Kutch is virtually an island in a corner of the Indian state of Gujarat. It is bordered to the south by the Arabian Sea and to the north by vast salt deserts.
Embroidery here is for personal, social and spiritual expresson and traditionally, embroidered articles formed an integral part of a girl's dowry. There are 16 distinct styles, vigorous, bold shapes, designs from mythology, curvilinear motifs of peacocks, parots, scorpions, elephants and flowers, geometrical counted thread and the use of tiny mirrors stitched to the cloth.
Chanda Shroff has a teaching diploma in crafts and started by providing 30 women from one village with raw materials and assistance with designs. Today Shrujan has helped 22,000 women from 120 villages across Kutch. The craftswomen primarily use silk and cotton to create high quality work and each craftswoman is encouraged to stitch her name into each piece. The national recognition and the income from the sale of the embroidery have brought the women respect in their communities. It allows them to invest in land, pay for health cae and improve nutrition for their families.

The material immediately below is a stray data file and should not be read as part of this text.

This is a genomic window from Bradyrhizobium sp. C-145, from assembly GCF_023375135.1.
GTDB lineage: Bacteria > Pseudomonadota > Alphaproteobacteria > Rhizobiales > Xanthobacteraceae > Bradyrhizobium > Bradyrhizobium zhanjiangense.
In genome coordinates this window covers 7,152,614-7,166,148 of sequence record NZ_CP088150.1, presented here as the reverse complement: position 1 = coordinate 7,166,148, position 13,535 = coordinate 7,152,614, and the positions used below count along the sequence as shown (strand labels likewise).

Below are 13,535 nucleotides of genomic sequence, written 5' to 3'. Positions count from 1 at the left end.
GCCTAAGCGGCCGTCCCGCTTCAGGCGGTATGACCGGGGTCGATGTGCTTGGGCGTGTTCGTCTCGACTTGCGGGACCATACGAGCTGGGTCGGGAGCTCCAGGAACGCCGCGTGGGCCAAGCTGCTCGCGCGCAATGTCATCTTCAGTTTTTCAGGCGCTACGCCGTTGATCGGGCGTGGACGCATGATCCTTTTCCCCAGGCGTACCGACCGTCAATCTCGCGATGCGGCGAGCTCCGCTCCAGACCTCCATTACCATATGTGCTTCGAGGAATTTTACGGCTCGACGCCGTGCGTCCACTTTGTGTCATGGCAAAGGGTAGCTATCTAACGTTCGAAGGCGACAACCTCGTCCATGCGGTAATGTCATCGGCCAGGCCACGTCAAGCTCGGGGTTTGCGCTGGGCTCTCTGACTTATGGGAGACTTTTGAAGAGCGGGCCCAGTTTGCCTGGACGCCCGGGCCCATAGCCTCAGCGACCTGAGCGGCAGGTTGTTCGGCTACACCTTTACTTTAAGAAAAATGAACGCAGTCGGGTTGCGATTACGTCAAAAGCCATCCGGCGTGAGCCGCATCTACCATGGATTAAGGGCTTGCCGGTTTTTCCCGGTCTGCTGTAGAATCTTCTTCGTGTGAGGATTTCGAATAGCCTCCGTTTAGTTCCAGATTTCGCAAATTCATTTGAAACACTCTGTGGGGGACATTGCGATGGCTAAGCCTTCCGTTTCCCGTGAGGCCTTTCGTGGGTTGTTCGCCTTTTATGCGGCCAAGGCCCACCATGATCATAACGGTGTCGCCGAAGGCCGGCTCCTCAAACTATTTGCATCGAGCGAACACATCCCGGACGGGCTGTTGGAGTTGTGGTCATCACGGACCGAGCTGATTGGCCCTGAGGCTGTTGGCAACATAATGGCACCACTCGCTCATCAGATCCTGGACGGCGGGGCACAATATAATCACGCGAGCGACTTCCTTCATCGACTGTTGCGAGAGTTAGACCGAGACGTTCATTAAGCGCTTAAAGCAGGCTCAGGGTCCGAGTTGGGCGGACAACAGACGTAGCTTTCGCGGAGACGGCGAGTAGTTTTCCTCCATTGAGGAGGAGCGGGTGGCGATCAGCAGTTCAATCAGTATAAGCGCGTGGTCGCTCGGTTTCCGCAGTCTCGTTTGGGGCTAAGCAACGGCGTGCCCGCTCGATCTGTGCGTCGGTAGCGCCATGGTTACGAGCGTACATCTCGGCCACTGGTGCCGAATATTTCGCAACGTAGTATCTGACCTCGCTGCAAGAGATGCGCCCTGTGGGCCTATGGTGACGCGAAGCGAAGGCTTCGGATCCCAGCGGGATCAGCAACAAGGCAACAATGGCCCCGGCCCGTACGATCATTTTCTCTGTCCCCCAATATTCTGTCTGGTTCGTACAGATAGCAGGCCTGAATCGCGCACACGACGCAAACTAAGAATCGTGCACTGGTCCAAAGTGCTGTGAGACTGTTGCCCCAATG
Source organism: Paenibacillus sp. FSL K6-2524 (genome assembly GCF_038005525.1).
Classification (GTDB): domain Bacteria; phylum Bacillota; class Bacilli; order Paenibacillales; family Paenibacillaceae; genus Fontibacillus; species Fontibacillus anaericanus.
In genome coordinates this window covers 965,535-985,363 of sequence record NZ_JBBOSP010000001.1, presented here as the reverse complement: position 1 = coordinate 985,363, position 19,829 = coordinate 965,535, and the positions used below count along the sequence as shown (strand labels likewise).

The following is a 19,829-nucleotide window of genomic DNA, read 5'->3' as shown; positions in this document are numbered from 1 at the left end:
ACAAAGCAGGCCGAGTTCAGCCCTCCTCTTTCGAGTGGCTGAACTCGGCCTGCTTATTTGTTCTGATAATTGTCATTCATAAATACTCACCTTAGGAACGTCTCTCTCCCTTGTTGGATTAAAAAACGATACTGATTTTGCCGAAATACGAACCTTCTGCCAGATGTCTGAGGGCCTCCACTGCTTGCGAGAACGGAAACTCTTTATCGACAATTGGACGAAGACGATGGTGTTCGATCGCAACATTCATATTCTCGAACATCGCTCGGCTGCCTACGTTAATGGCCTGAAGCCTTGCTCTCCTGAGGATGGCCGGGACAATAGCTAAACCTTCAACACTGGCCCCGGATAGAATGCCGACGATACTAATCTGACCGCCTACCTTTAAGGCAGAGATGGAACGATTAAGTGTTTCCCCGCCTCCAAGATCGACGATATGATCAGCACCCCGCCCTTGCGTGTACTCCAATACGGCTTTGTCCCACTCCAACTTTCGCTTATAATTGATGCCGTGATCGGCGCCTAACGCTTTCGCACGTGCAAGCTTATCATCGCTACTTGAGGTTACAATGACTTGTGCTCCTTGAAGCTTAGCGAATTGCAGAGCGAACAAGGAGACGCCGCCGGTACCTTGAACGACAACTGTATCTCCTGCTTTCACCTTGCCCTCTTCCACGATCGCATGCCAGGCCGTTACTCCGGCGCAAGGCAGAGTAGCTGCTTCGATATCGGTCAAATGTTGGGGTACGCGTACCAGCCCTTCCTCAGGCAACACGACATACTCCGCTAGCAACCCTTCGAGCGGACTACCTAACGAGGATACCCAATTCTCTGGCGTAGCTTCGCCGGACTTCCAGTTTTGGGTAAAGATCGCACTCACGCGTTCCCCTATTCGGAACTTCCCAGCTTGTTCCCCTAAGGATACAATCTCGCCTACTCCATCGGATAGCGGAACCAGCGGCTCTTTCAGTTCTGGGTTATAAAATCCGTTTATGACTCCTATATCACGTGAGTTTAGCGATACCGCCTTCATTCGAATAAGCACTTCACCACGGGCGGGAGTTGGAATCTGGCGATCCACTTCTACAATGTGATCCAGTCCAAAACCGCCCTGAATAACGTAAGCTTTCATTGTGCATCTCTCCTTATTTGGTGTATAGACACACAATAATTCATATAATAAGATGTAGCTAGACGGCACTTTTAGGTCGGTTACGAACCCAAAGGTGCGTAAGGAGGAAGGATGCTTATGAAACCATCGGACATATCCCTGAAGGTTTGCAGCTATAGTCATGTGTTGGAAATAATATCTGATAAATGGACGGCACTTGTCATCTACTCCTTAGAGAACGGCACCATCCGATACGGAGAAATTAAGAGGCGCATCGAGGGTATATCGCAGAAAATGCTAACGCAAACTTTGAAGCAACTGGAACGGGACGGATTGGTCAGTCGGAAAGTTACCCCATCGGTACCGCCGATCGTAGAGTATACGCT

The second phase of Shrujan is to inspire younger craftswomen to keep creating. In 2004, 1,200 hand-embroidered display panels representing the different styles were made. Each panel, measuring 90cm by 120cm, took between three months and a year to complete depending on the complexity of the design. About 600 rural craftswomen took part including 85 year-old Parma Balasara who was one of the first to join Shrujan. The co-operation of these women also began to break down the caste system still operating in the rural villages.
Chanda Shroff is using the money from the Rolex award to fund a mobile resource centre which will take selected panels to craftswomen, many of whom are not permitted to leave their villages. A preliminary collection of 50 panels has already been taken to nine villages and self help groups are training the women to assume the roles of designers, saleswomen, entrepreneurs and teachers. There are also plans for informal craft schools to overcome the social isolation of women. Small groups would attend the schools for a three-month cycle.
Shroff was chosen as a laureate for her plan to ensure the survival of an art form flowing on to create a sustainable source of income. In her own words, "a support system for home-based women, as well as a reminder of the creativity and potential inherent in all women". Her aim is to bequeath a legacy that she hopes will survive for thousands of years to come.
The Rolex Awards for enterprise were initiated in 1976 to commemorate the 50th anniversary of the waterproof oyster chronometer and to encourage human endeavour.